This award recognizes an individual who has served as a voice for clinical teachers and who has contributed to the advancement of experiential legal education. The criteria for the award are: commitment to the field of experiential legal education; advancement of the field (e.g., by working within organizations that affect the contours of legal education, by writing and speaking about the field, or by serving as a spokesperson for the field in the litigation, legislative, administrative, political, or other arenas); commitment to advancing clinical pedagogy, teaching, and the design and implementation of effective clinic or externship courses; and fostering a spirit of community (e.g., by planning or leading conferences or initiatives). Clinical teachers include individuals who teach in-house clinics, externships, hybrid courses, and other forms of experience-based law courses.  

    Individuals who currently are, or at any time during this academic year were, CLEA Board members or Executive Committee members are not eligible to receive the award this year.


    CLEA established this award to honor and recognize a case or project that truly contributes to the public good. The award may be given to an individual law student or law students in a clinical program or to a clinic or clinical program.

    The criteria for the award are:

    1. The case or project either:  

    • effectively calls attention to and/or significantly redresses a high priority need of underserved or low income residents or communities; or  
    • makes a notable or meaningful contribution to the advancement of civil rights, civil liberties, human rights, legal services for the underrepresented, environmental protection, or consumer protection; and  
    2. The case or project has been carried out in conformity with the highest standards of professional conduct and competence; and  
    3. The case or project serves as an inspiring model for engaging in legal work under challenging conditions in furtherance of the common good.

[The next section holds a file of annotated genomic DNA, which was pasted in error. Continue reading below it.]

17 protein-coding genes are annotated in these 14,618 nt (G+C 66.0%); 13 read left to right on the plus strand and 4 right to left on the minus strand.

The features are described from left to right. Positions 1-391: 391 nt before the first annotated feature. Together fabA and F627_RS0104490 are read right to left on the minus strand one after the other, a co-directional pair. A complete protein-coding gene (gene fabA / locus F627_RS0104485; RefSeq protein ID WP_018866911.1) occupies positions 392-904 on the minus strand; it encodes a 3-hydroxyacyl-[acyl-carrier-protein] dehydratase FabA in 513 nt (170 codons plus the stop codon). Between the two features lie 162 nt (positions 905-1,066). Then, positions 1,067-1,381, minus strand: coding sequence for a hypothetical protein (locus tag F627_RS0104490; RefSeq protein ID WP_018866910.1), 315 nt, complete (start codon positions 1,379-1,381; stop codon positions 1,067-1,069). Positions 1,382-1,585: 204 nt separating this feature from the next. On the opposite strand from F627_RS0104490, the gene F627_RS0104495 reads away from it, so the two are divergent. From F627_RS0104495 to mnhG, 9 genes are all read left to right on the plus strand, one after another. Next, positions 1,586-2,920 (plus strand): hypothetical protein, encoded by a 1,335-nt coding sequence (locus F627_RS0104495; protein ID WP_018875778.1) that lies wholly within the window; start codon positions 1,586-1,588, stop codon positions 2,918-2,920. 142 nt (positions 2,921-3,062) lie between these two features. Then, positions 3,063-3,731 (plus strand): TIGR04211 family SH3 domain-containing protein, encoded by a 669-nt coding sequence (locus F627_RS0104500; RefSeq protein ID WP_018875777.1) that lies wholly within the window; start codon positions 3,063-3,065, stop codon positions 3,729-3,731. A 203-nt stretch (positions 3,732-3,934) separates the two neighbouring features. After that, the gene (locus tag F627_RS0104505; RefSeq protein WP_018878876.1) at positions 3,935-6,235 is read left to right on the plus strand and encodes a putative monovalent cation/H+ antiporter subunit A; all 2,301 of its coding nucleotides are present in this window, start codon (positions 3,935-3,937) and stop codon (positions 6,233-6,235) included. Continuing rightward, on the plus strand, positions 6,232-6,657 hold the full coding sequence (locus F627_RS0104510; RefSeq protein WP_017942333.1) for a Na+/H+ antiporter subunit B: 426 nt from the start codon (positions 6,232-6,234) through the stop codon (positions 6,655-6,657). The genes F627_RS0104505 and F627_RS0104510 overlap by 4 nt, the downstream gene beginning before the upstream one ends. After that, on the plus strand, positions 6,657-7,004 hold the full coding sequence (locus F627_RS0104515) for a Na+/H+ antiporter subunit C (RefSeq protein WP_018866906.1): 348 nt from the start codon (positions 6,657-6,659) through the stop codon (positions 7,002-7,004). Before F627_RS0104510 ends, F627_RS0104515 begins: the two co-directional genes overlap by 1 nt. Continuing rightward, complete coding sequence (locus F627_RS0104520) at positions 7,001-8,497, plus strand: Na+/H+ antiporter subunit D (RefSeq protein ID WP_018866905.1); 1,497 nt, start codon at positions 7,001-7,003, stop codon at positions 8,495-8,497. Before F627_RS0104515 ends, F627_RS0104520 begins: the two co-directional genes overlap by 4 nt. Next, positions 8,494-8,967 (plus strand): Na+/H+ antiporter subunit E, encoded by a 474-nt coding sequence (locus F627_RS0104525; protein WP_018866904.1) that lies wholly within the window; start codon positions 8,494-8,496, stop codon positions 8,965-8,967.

The nomination deadline for both awards is Friday, April 15. Please send nominations via email to with the subject line: CLEA Awards. All materials should be submitted as a single PDF.


    Schools now have two student award nomination opportunities through CLEA. First, schools have the option to decide between the CLEA Outstanding Clinic Student or Outstanding Clinic Team Award. Second, schools can honor a student with the CLEA Outstanding Externship Student Award. The recent addition of the externship-focused award recognizes the valuable work for justice that law students do through externships and provides schools the opportunity to nominate an outstanding and self-reflective externship student for CLEA’s recognition. The call for nominations for the student awards will be sent separately in the coming weeks, and it will include further details on the nomination process for those awards. Schools will receive their certificates electronically on a rolling basis, and within one week of submitting a nomination.  


    The CLEA Awards Committee  
    Anju Gupta
    D'lorah Hughes
    Serge Martinez (co-chair)
    Esther Park
    Thiadora Pina
    Jane Stoever (co-chair)

  • 28 Feb 2022 4:01 PM | Anonymous

    All: Please see below from our friends at the AALS Section on Balance and Well-Being in Legal Education.


    Call for Participation 

    Second Annual Speed Sharing Presentation Series on 

    “Incorporating New ABA Standards for Legal Education: Professional Identity, Cross-Cultural Competency, and Well-Being Resources for Students”

    Micro-Abstracts due March 21, 2022

    First Presentation Date: Mid-Late April (Precise Date TBA based on presenter availability)

    Submit using the online submission form here.